#235 RichardF1fan

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Posted 27 July 2010 - 16:23

if the wing is made of say three layers - a rigid top layer then a semi rigid middle layer to which the end assembly is anchored to and a more flexible layer underneath, if a static force is placed on top of the wing it will act like a laminate and be rigid.

However with air at a lower pressure under the wing as found when moving, the lower layer would pull down and the laminations will separate and there will be an increase in flexibility.

Since the laminate effectively amplifies the stiffness this gives a lopsided performance. The regulations don't say the wings can't flex as much as they like - just they cant flex when a 500n load is applied on top.

I think it works, but I've run out of credit cards to keep trying it with...

Edited by RichardF1fan, 27 July 2010 - 16:29.


#236 Andy865

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Posted 27 July 2010 - 16:28

About the Ferrari's front wing, i'm pretty sure they've been flexing to that extent since the start of 2009. In fact I remember them breaking a FW at the F60 shakedown just from the flexing.

also, that shot with the left hand cables loose and the right hand taut, surely thats just from the normal loadings on the wing??

Engineers. They never cease to amaze me.

#237 Sinister

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Posted 27 July 2010 - 16:28

Or perhaps other engineers considered what RBR were doing and thought "Nah, that would clearly be illegal"?

Or maybe similar to the double-diffuser issue last year where, presumably, a lot of teams thought that it would be outlawed, but still put some dev-resources into it, just in case?

#238 Buttoneer

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Posted 27 July 2010 - 16:37

Much chat on the Autosport forum about flexible wings. Very interesting RBR test shots bottom of this page: http://tinyurl.com/36sf3ed

Coo - we better do a good job.

#239 Mc_Silver

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Posted 27 July 2010 - 18:05

Test photos made everything clear! i cant believe FIA allowed that!

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#240 Lights

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Posted 27 July 2010 - 18:10

Hmm. I can't remember those photo's at all. Perhaps it's the hindsight, but it looks pretty clear what they're testing exactly. :confused:

#241 Rapidfire75

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Posted 27 July 2010 - 18:18

I made a small gif:

Posted Image

#242 Dragonfly

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Posted 27 July 2010 - 18:25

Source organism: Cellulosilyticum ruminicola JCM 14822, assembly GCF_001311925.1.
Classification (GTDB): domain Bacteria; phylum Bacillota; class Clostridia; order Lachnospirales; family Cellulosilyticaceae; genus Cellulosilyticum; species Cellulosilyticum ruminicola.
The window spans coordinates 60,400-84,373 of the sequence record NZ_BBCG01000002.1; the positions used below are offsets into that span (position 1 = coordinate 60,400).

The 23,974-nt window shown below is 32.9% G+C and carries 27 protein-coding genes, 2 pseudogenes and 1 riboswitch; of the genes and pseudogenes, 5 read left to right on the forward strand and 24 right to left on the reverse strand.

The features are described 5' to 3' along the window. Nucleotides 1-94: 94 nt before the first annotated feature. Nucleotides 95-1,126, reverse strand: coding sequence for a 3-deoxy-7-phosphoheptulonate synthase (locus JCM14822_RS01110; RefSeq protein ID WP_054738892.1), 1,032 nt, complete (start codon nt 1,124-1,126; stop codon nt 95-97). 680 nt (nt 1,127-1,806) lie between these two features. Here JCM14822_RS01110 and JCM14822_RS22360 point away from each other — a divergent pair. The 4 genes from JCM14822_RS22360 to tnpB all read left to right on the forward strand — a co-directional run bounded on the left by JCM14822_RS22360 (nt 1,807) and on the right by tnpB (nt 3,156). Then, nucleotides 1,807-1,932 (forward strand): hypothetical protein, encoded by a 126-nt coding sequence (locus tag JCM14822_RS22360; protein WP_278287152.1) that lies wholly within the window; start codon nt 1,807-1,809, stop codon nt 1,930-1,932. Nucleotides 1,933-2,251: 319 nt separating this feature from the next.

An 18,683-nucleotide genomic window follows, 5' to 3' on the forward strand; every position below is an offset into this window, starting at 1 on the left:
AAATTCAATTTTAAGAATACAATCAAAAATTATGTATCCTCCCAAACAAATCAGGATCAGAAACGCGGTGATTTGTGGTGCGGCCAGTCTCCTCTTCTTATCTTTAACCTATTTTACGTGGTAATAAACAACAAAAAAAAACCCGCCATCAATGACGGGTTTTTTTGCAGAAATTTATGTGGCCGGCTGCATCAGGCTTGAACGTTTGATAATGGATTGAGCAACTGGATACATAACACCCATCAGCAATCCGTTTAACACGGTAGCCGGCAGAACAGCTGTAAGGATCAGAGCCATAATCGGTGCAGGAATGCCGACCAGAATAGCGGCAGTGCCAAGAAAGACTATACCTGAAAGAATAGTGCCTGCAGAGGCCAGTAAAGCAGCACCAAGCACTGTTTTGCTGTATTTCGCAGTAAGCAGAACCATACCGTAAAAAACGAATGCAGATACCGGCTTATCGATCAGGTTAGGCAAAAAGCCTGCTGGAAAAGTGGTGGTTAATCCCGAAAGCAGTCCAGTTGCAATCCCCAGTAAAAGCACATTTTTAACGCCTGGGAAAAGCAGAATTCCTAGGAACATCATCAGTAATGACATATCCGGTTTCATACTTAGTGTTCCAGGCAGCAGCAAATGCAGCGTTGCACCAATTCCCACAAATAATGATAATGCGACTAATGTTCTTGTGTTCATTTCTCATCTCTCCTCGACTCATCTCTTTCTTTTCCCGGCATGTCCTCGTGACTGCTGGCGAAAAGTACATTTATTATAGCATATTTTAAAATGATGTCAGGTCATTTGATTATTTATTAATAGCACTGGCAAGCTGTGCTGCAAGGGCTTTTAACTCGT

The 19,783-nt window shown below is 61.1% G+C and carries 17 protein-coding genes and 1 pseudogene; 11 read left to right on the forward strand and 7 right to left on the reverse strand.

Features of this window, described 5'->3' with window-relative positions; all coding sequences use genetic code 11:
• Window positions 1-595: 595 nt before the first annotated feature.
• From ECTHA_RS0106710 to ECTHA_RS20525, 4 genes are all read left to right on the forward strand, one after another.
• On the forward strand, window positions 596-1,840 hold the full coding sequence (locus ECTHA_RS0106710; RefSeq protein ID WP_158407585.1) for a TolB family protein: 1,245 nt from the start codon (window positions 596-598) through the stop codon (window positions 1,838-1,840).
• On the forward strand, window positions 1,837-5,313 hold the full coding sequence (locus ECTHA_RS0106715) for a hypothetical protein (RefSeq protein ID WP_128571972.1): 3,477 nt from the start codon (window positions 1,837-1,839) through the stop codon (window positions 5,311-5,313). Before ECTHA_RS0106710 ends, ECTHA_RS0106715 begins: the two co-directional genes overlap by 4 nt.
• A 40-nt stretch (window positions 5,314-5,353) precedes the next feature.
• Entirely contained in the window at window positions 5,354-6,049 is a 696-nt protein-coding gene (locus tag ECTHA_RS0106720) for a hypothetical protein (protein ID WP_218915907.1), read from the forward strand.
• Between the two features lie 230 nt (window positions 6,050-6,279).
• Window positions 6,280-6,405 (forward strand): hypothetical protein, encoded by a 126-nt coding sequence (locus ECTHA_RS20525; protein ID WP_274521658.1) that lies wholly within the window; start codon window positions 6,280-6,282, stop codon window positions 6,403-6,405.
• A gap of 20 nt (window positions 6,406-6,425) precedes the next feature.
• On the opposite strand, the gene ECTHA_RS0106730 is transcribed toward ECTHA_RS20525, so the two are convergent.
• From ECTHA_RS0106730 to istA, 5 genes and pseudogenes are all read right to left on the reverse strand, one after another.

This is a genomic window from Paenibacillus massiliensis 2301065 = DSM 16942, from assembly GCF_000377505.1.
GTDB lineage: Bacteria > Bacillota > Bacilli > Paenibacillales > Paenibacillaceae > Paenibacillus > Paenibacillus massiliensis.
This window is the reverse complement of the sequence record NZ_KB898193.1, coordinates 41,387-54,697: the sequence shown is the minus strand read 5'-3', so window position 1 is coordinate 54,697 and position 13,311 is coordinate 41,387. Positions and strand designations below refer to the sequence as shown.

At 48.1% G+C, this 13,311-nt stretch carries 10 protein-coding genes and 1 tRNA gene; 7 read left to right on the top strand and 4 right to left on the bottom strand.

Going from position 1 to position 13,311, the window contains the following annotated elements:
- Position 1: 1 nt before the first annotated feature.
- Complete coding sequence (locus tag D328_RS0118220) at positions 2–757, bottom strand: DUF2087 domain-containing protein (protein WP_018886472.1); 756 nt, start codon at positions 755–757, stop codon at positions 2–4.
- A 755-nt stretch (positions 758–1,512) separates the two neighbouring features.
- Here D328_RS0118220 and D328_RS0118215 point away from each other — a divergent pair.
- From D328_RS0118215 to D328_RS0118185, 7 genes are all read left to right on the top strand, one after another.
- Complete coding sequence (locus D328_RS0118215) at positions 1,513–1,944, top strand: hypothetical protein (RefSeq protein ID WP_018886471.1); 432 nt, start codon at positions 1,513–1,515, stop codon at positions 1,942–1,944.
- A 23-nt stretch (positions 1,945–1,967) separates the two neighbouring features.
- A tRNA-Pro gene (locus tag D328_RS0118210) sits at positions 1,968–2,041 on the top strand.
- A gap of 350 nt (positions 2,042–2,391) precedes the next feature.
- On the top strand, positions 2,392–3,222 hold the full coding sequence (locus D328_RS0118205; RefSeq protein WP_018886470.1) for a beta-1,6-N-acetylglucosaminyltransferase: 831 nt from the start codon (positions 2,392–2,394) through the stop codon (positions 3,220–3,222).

And what exactly this animation show?

Edited by Dragonfly, 27 July 2010 - 18:25.


#243 Obi Offiah

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Posted 27 July 2010 - 18:27

And what exactly this animation show?

Front wing flexing.

#244 Dragonfly

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Posted 27 July 2010 - 18:30

I see the suspension working with a visible magnitude.

#245 TheArmchairCritic

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Posted 27 July 2010 - 18:33

I made a small gif:

Posted Image

Thanks but not quite sure that shows flexing the wheel is higher in the 2nd frame due to the suspension reacting to the track surface, also I thought the wing was flexing under loads in turn in anyway.

#246 Obi Offiah

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Posted 27 July 2010 - 18:36

I see the suspension working with a visible magnitude.

The front wing is not connected to the suspension. Compare the yellow reference line with the front wing cascades/end plate.

#247 Dragonfly

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Posted 27 July 2010 - 18:55

- The camera dips down together with the body, hence drawing a line across one and the same place cannot be a reliable reference. Actually it should follow the vertical movement of the body. That's why the supposed flex is exaggerated too.

- Unless there is a common and constant referense to the vertical movement you cannot asses the relative movement of the wing tip.
- And last but not least, where in the rules it is said how much a wing must flex under race loads? There is an approved test procedure. Every wing which passes the test is legal to the last carbon fiber.

#248 Obi Offiah

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Posted 27 July 2010 - 18:59

- The camera dips down together with the body, hence drawing a line across one and the same place cannot be a reliable reference. Actually it should follow the vertical movement of the body. That's why the supposed flex is exaggerated too.

- Unless there is a common and constant referense to the vertical movement you cannot asses the relative movement of the wing tip.
- And last but not least, where in the rules it is said how much a wing must flex under race loads? There is an approved test procedure. Every wing which passes the test is legal to the last carbon fiber.

The camera, yellow line and chassis are all consistent and move together as one. The only part on the car in the gif that doesn't obey that principle is the suspension & wheel as well as the front wing.

#249 P123

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Posted 27 July 2010 - 19:00

Whatever amount it flexes, the FIA have declared it legal so it is up to others to copy and gain the benefits of it.

#250 Talryyn

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Posted 27 July 2010 - 19:02

The angle change in that gif shows me that the wing is dipping regardless of what the suspension is doing.